Topping the list are insufficient identity, credential, access and key management at #1 (up from #4 in the last report), revealing the need for cloud-tailored Identity and Access Management (IAM). Insecure interfaces and APIs came in at #2 (up from #7), indicating our growing dependency on APIs rather than web applications and the need to monitor and secure these. In third place were misconfiguration and inadequate change control (bumped down from #2 previously), which shows that organisations are still failing to properly deal with configuration and change management.

Where it’s going wrong

To counter this, organisations should look to improve cloud visibility through Cloud Security Posture Management (CSPM) and be more assertive over data security. The ‘shared responsibility model’ delineates responsibility to the CSP for infrastructure and to the business for the security of accounts and data, but the consensus is that many organisations are failing to keep up their end of the bargain by protecting their applications and data. It’s worth noting that CSP system vulnerabilities have now fallen off the CSA list, suggesting CSPs are honouring their part of the deal.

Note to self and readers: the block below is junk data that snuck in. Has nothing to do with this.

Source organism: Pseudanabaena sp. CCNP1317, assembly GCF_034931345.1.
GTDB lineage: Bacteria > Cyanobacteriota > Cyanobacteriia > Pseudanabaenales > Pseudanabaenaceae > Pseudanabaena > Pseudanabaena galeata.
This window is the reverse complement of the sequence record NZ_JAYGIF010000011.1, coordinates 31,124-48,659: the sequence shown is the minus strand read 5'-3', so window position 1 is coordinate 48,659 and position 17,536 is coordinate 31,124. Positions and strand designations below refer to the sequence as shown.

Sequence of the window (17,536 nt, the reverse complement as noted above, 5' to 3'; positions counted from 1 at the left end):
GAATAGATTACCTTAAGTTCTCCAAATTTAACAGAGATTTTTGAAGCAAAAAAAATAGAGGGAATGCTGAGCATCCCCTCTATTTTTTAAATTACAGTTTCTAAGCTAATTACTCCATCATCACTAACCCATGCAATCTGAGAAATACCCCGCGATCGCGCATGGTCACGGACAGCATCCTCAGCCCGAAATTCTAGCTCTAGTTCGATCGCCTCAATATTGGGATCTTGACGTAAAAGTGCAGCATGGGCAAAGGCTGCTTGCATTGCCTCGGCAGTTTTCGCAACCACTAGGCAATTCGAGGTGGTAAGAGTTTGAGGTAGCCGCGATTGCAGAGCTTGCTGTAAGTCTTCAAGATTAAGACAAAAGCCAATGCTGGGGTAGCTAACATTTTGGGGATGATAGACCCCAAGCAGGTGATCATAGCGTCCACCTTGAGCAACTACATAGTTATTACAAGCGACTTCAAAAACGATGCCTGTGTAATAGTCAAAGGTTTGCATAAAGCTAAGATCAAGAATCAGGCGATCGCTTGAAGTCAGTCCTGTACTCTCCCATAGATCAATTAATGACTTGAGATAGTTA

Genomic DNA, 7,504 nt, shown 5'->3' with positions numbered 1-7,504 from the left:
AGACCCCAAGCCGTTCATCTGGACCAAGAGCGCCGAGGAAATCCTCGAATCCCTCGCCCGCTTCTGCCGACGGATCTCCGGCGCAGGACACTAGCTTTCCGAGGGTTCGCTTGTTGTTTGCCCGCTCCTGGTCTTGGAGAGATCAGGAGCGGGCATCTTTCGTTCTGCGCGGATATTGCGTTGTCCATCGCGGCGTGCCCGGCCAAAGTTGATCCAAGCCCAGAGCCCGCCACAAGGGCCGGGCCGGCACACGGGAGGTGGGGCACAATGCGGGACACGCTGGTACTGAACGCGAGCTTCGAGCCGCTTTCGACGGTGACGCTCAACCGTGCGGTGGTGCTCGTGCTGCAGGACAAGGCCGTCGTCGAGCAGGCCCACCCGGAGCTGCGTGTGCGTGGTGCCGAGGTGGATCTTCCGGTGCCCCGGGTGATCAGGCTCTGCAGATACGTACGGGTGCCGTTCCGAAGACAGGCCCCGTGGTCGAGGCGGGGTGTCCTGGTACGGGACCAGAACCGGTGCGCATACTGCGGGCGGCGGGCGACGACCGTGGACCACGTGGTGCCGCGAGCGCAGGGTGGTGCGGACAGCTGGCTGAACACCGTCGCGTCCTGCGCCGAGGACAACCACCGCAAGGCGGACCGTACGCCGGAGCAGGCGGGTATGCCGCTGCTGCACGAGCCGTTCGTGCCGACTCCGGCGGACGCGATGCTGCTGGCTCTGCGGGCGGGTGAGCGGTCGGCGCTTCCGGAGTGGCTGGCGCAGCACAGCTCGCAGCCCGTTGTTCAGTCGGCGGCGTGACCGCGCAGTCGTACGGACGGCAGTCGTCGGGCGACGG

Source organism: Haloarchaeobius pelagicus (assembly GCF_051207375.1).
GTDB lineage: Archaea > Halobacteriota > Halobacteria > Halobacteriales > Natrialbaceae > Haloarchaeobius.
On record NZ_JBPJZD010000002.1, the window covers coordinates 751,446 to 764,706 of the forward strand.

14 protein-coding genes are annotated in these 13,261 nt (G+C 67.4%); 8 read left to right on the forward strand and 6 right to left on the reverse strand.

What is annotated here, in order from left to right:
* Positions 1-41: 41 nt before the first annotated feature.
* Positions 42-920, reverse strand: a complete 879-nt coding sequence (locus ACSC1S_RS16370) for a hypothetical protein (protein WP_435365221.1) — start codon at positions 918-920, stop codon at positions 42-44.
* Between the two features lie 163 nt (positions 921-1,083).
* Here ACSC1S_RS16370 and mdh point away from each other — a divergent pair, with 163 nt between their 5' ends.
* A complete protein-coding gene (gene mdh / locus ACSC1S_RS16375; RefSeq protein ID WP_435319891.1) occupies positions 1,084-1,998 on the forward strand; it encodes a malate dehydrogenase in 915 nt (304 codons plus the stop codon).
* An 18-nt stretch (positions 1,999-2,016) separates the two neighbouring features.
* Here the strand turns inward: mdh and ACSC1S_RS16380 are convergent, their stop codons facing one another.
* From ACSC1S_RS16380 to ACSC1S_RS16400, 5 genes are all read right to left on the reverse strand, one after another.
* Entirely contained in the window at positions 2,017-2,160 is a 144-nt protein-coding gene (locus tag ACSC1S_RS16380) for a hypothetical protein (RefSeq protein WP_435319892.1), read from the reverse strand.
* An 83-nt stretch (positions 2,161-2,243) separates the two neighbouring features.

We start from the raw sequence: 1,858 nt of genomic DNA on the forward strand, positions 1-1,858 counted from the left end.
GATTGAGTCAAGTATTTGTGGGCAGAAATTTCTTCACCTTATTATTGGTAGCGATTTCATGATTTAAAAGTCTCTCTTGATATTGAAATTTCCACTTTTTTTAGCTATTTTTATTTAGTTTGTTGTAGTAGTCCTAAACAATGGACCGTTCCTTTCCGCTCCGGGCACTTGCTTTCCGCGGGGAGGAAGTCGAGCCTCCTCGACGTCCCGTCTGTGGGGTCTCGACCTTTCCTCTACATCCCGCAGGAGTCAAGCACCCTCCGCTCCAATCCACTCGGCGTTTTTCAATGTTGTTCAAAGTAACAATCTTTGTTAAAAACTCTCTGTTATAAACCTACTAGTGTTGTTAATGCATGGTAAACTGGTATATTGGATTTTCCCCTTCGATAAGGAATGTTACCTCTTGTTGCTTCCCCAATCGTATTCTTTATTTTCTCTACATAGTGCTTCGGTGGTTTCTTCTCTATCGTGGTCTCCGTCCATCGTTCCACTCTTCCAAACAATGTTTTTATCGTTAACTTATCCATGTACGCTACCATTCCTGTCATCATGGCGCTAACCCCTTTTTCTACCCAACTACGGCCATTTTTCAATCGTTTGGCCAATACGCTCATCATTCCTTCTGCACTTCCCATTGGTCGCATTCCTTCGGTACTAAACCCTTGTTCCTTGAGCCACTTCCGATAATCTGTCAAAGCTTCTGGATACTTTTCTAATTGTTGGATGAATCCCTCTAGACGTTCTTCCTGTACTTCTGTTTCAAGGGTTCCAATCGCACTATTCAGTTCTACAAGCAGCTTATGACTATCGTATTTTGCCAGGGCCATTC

Interestingly, the Splunk report found it’s not the types of attack or their sophistication that are proving to be the problem but the scale and complexity involved. Just over a quarter (28 percent) said they were too busy fighting attacks to refine their security tools and processes to better address these threats, and 27 percent said they were overwhelmed by alerts. This suggests teams are so busy firefighting they’re unable to step back and reassess whether their tools are meeting their needs.